That actually makes and I see where you are coming from. But again, it doesn't really change anything. He's doing it for four years at the pro level against some of the best players in the world. I understand what you are saying about technical flaws and such, but if you are playing there for years, you may have some technical flaws, but you know what you are doing. You are learning through experience. It may not be what Jeff Reese is saying, but you are learning. It's not like he played those years over there and was just flailing around like Dominik Hasek in a crazy scrum. Someone scores on you, you adjust, etc. Like anyone doing anything without formal training. And I do see what you are talking about in saying that makes his potential higher, and that may be the case, but again, I wouldn't couch it as amazing. Like I said earlier, MacKinnon, Stamkos, etc have (had) amazing potential. When you say amazing you are talking about someone being amazing. I know that you say you saw this coming, but you are in the minority. For the most part, unless I am completely forgetting something or missed something, no one was saying, "there goes Bob, he's going to win a Vezina or two" when this whole ordeal started.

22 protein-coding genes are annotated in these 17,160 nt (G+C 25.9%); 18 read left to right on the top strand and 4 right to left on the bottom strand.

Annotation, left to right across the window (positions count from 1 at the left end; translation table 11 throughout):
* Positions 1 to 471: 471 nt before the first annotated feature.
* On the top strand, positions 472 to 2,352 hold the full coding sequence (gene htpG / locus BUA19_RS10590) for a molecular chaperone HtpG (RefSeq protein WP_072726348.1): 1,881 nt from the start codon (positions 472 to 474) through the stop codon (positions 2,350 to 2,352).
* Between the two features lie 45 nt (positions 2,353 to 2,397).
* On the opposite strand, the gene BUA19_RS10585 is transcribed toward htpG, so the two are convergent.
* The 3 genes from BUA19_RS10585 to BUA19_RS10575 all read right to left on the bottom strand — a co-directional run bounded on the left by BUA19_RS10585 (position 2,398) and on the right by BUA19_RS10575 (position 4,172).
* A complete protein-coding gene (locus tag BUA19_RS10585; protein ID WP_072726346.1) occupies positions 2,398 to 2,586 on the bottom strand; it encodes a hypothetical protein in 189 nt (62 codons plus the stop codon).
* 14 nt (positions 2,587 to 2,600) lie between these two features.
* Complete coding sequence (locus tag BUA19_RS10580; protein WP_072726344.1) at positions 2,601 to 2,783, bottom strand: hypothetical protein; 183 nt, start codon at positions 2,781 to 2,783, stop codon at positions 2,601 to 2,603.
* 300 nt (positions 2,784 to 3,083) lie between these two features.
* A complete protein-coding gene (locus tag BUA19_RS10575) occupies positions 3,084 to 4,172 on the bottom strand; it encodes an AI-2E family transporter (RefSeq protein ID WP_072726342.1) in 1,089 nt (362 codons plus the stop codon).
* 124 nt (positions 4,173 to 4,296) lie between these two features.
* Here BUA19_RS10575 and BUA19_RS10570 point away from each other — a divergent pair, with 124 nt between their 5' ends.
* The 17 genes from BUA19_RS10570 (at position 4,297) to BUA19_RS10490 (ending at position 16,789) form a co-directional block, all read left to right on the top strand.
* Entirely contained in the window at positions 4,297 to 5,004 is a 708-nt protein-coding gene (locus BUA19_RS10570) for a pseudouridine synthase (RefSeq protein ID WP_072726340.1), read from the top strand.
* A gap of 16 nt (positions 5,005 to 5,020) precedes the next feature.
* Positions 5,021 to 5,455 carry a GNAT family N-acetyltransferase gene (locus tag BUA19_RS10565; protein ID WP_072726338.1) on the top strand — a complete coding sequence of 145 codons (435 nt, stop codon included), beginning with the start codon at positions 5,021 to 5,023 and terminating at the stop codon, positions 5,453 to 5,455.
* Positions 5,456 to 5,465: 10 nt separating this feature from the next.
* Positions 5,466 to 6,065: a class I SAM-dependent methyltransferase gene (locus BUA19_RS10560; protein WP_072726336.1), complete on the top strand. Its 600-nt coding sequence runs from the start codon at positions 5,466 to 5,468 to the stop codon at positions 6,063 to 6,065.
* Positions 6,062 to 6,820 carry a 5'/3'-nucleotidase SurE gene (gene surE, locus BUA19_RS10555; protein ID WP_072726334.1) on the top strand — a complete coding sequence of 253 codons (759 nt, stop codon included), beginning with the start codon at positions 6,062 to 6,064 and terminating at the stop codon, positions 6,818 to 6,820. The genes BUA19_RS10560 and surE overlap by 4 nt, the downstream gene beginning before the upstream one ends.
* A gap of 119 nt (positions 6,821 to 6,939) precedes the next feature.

Fair enough. If you proceed from the premise that Bryzgalov looked like a far safer bet at the time (which was an understandable opinion to have held), then you can argue that it wasn't a trade made out of impatience. I have a hard time getting there however, because when I look at what the two goalies bring to the table (and indeed this was my opinion at the time of the trade as well), the only thing Bryz had on Bob was that he'd already established himself a bit more (although a full season as a starter is establishing yourself in my book).
But if you don't agree that Bryz looked like a safer bet, rather if you share my appraisal of each goalie's abilities (an the Flyers may well have not) then the only advantage to trading for Bryz is that he is already developed into what he will be, i.e. you don't have to wait for him. Even that I find a little silly because I thought the gap between the two was not that big back then, and Bob only had room to grow.
Fair enough. I think we have fleshed this out to the maximum (both now and in the past with other posters). I just wanted to respond and not leave the argument out there hanging.